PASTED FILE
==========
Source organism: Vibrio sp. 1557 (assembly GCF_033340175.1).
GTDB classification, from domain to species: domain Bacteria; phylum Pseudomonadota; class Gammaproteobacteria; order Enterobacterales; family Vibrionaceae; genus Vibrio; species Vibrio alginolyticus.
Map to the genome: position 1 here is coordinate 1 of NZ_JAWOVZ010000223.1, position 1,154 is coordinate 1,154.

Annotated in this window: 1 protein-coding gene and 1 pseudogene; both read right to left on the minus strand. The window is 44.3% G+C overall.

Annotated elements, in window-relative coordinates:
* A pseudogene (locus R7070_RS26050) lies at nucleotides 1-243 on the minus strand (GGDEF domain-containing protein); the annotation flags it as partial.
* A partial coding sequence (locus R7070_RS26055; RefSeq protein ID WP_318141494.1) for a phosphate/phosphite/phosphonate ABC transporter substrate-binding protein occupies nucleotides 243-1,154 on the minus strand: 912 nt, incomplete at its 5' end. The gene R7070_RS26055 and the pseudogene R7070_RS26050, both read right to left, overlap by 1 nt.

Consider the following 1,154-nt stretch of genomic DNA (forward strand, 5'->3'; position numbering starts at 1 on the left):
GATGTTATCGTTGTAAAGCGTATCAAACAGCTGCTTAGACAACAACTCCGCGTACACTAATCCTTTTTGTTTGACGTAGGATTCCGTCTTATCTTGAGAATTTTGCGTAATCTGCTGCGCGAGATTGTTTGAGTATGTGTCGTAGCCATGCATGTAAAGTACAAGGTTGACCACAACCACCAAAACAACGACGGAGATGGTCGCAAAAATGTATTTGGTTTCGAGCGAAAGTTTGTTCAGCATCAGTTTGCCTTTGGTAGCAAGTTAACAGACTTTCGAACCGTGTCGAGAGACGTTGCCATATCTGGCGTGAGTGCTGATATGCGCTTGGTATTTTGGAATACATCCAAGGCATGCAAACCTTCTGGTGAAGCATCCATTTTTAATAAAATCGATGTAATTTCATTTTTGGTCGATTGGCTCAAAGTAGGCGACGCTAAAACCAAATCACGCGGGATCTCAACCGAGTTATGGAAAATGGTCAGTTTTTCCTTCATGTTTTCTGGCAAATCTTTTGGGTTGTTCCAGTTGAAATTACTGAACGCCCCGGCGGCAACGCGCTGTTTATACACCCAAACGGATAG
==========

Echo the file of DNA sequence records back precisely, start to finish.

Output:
Source organism: Vibrio sp. 1557 (assembly GCF_033340175.1).
GTDB classification, from domain to species: domain Bacteria; phylum Pseudomonadota; class Gammaproteobacteria; order Enterobacterales; family Vibrionaceae; genus Vibrio; species Vibrio alginolyticus.
Map to the genome: position 1 here is coordinate 1 of NZ_JAWOVZ010000223.1, position 1,154 is coordinate 1,154.

Annotated in this window: 1 protein-coding gene and 1 pseudogene; both read right to left on the minus strand. The window is 44.3% G+C overall.

Annotated elements, in window-relative coordinates:
* A pseudogene (locus R7070_RS26050) lies at nucleotides 1-243 on the minus strand (GGDEF domain-containing protein); the annotation flags it as partial.
* A partial coding sequence (locus R7070_RS26055; RefSeq protein ID WP_318141494.1) for a phosphate/phosphite/phosphonate ABC transporter substrate-binding protein occupies nucleotides 243-1,154 on the minus strand: 912 nt, incomplete at its 5' end. The gene R7070_RS26055 and the pseudogene R7070_RS26050, both read right to left, overlap by 1 nt.

Consider the following 1,154-nt stretch of genomic DNA (forward strand, 5'->3'; position numbering starts at 1 on the left):
GATGTTATCGTTGTAAAGCGTATCAAACAGCTGCTTAGACAACAACTCCGCGTACACTAATCCTTTTTGTTTGACGTAGGATTCCGTCTTATCTTGAGAATTTTGCGTAATCTGCTGCGCGAGATTGTTTGAGTATGTGTCGTAGCCATGCATGTAAAGTACAAGGTTGACCACAACCACCAAAACAACGACGGAGATGGTCGCAAAAATGTATTTGGTTTCGAGCGAAAGTTTGTTCAGCATCAGTTTGCCTTTGGTAGCAAGTTAACAGACTTTCGAACCGTGTCGAGAGACGTTGCCATATCTGGCGTGAGTGCTGATATGCGCTTGGTATTTTGGAATACATCCAAGGCATGCAAACCTTCTGGTGAAGCATCCATTTTTAATAAAATCGATGTAATTTCATTTTTGGTCGATTGGCTCAAAGTAGGCGACGCTAAAACCAAATCACGCGGGATCTCAACCGAGTTATGGAAAATGGTCAGTTTTTCCTTCATGTTTTCTGGCAAATCTTTTGGGTTGTTCCAGTTGAAATTACTGAACGCCCCGGCGGCAACGCGCTGTTTATACACCCAAACGGATAG